Legal Marijuana States May Be Safe From Jeff Sessions for Now, Colorado Governor Says

Janice Williams

Attorney General Jeff Sessions’ may not be in a rush to impose federal marijuana laws on states with legal pot, according to Colorado Governor John Hickenlooper. After meeting with Sessions in Washington, D.C, recently, Hickenlooper told The Cannabist that the former Alabama senator seemed unlikely to crack the whip on states that have legalized marijuana in some capacity.

Hickenlooper noted Sessions “couldn’t have been more emphatic” regarding his disapproval of legalizing marijuana during his hour-long meeting with Sessions Wednesday, attended by governors from three other legal marijuana states. However, Hickenlooper said Sessions was open to discussion and understood that legal marijuana in Colorado and 29 other states were laws citizens voted for.

After meeting with Sessions, Colorado Gov. John Hickenlooper says its unlikely the attorney general plans to enforce federal marijuana laws soon

Attorney General Jeff Sessions speaks at the Ethics and Compliance Initiative annual conference in Washington, on April 24, 2017. After meeting with Sessions on April 26, 2017, Colorado Governor John Hickenlooper says its unlikely the attorney general plans to enforce federal marijuana laws soon. Yuri Gripas/REUTERS

Trending: Why Trump’s Second Hundred Days Are More Important

“We wanted to understand his frame of reference on both cannabis and immigration,” Hickenlooper told The Cannabist Thursday. “He’s obviously reviewing the Cole [Memo]. [They’re working on] a version of that makes sense for the administration. We’ll have to see how far they go.”

Under the Cole memorandum, which was introduced in 2013, marijuana consumers, producers and businesses in legal states are safe from federal prosecution as long as they’re in compliance with state cannabis laws. During a press conference in March, Sessions acknowledged that the rule was valid but said he was considering implementing some of his own ideas within the law.

“The Cole memorandum set up some policies under President Obama’s Department of Justice about how cases should be selected in those states and what would be appropriate for federal prosecution, much of which I think is valid. I may have some different ideas myself in addition to that, but essentially we’re not able to go into a state and pick up the work that the police and sheriffs have been doing for decades,” he said at the time.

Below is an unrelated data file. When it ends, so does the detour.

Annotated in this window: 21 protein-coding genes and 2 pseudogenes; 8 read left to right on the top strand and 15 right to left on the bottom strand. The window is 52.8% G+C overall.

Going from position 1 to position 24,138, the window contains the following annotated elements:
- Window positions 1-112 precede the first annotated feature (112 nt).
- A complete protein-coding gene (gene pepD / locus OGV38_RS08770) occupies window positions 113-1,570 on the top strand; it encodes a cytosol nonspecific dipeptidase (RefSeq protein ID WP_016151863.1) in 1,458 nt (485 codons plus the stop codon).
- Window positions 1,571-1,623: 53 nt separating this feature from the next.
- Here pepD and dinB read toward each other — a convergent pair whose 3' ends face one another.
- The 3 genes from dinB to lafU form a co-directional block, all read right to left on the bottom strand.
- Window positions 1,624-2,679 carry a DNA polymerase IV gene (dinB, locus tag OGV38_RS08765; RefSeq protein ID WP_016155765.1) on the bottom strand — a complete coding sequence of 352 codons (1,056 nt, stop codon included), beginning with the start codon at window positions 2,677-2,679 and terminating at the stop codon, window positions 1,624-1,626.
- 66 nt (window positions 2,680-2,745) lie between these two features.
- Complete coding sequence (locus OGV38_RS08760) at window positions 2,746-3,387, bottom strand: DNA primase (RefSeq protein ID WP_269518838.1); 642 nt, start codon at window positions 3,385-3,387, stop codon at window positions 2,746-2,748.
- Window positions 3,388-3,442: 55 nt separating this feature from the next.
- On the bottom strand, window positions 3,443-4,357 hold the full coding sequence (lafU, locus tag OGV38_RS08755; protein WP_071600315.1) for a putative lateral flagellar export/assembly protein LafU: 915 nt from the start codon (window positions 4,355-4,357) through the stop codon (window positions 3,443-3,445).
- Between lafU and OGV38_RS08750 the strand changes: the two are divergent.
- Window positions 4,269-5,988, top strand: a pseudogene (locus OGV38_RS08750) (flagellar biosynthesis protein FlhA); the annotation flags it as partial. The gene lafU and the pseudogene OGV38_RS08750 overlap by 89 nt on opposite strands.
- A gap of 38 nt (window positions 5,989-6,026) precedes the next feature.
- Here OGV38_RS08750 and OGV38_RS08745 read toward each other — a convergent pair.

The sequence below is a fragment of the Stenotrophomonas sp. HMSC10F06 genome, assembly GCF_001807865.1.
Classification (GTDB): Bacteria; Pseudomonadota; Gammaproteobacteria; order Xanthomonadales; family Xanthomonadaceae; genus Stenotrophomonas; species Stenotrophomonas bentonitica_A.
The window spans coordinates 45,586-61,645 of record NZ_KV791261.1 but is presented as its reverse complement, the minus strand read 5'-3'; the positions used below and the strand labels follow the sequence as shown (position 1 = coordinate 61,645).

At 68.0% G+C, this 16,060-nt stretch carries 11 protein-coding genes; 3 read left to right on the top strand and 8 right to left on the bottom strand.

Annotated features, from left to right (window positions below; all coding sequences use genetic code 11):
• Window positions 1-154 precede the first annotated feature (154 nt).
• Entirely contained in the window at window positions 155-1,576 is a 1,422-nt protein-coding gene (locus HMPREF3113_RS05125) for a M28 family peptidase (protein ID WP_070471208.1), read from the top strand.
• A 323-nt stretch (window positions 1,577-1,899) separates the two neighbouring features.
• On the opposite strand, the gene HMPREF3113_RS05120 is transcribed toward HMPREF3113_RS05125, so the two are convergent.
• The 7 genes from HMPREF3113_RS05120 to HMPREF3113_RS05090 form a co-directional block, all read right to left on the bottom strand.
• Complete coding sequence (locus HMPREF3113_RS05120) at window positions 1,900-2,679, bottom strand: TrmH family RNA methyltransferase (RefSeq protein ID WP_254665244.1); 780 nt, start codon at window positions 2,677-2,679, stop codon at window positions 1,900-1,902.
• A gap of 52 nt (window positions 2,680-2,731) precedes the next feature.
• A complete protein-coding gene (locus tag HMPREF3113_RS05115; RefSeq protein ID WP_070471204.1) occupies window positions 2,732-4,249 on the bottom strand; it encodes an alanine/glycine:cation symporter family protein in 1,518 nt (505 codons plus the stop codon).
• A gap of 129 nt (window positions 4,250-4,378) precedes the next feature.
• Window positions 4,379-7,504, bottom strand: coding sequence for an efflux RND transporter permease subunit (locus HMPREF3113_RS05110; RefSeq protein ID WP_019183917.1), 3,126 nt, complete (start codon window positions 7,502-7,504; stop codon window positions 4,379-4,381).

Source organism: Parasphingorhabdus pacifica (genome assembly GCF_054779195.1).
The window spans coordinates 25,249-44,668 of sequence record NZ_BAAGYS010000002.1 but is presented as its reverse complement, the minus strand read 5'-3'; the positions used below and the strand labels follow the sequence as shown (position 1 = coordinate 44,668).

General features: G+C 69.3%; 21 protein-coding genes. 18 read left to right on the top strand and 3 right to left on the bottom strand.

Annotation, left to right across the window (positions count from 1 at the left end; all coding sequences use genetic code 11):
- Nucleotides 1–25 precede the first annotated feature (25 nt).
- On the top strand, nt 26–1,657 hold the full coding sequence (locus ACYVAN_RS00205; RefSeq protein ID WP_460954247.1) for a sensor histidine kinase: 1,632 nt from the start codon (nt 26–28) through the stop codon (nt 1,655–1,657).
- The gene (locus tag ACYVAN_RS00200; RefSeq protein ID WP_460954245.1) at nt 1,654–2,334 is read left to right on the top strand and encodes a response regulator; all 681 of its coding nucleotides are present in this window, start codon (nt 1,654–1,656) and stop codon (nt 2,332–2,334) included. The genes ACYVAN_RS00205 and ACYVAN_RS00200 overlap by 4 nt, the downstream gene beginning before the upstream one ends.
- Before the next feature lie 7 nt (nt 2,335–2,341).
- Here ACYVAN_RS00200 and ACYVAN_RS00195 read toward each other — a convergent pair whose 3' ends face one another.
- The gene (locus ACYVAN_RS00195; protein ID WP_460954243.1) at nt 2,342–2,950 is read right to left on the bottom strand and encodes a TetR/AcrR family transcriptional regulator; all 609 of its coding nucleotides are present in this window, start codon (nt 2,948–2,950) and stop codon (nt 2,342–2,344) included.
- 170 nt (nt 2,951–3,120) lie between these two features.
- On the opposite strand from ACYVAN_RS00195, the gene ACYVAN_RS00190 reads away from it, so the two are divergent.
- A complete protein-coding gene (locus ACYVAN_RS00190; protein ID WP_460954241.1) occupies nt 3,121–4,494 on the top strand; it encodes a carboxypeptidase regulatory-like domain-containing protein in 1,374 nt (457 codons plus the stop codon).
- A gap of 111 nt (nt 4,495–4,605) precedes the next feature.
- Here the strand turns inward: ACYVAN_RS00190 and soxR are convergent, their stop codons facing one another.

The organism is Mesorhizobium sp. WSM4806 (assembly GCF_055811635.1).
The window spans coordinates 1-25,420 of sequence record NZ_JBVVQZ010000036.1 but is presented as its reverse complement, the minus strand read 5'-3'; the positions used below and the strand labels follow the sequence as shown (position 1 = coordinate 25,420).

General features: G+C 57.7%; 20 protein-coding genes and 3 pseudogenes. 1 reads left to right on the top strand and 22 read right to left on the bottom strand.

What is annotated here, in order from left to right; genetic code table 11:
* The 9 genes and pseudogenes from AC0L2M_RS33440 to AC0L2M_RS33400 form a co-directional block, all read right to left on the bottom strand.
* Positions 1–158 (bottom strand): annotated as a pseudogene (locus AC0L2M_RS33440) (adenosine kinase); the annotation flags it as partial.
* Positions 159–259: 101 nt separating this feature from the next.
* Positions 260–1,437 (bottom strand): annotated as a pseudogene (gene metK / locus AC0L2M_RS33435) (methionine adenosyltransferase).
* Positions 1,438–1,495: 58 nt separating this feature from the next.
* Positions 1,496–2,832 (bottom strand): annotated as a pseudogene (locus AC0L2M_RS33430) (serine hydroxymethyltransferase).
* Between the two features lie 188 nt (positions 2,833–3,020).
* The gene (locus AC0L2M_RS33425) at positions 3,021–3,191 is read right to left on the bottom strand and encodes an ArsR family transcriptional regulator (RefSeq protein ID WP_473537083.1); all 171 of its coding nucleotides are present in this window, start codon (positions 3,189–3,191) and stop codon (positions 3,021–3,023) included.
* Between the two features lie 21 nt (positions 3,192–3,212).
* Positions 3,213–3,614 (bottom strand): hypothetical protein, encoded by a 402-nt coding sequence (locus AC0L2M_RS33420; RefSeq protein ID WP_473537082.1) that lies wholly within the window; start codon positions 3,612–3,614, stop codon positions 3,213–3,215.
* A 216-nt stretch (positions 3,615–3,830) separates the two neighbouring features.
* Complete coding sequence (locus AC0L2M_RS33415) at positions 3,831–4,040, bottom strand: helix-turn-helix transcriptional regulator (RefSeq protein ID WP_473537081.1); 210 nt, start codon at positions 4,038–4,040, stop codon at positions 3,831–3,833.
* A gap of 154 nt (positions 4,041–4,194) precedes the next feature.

Don't miss: 'Beneficiary of Heroes:' Journalist Shot in the L.A. Riots Looks Back 25 Years Later

Aside from changes to the Cole memo, Hickenlooper said he didn’t get the feeling that Sessions was planning to push out a formal federal enforcement policy on marijuana anytime soon.

During an appearance on MSNBC’s “Meet the Press Daily” show following his Wednesday meeting with Sessions, Hickenlooper said federal marijuana laws didn’t seem to be a top priority for Sessions or the Department of Justice.

“He certainly was very direct and clearly said they’ve got a lot of priorities. And, at one point, he said, ‘Well you haven’t seen us cracking down, have you?’ I said, ‘No,’” Hickenlooper said, adding that in no way did that mean Sessions was reconsidering his stance on marijuana. “He is very clear. He is anti-drugs in all forms and he’s not going to, in any way, encourage anyone to start a marijuana business to think it’s a great idea to do or even safe to do so. That being said, he didn’t give me any reason to think that he is going to come down and suddenly try to put everyone out of business.”

Most popular: Neil Buchanan: Trump’s Tax Talk is Gobbledegook

There is currently a House bill under review called the Regulate Marijuana Like Alcohol Act, which would change marijuana’s federal status and allow all 50 states to regulate the plant similar to alcohol laws in the U.S. Sessions hasn’t commented on the bill, which was introduced by a group of lawmakers in March.

During his confirmation hearings, Sessions said if people didn’t want him to enforce federal marijuana laws, then they should change the law.

More from Newsweek

By using Yahoo you agree that Yahoo and partners may use Cookies for personalisation and other purposes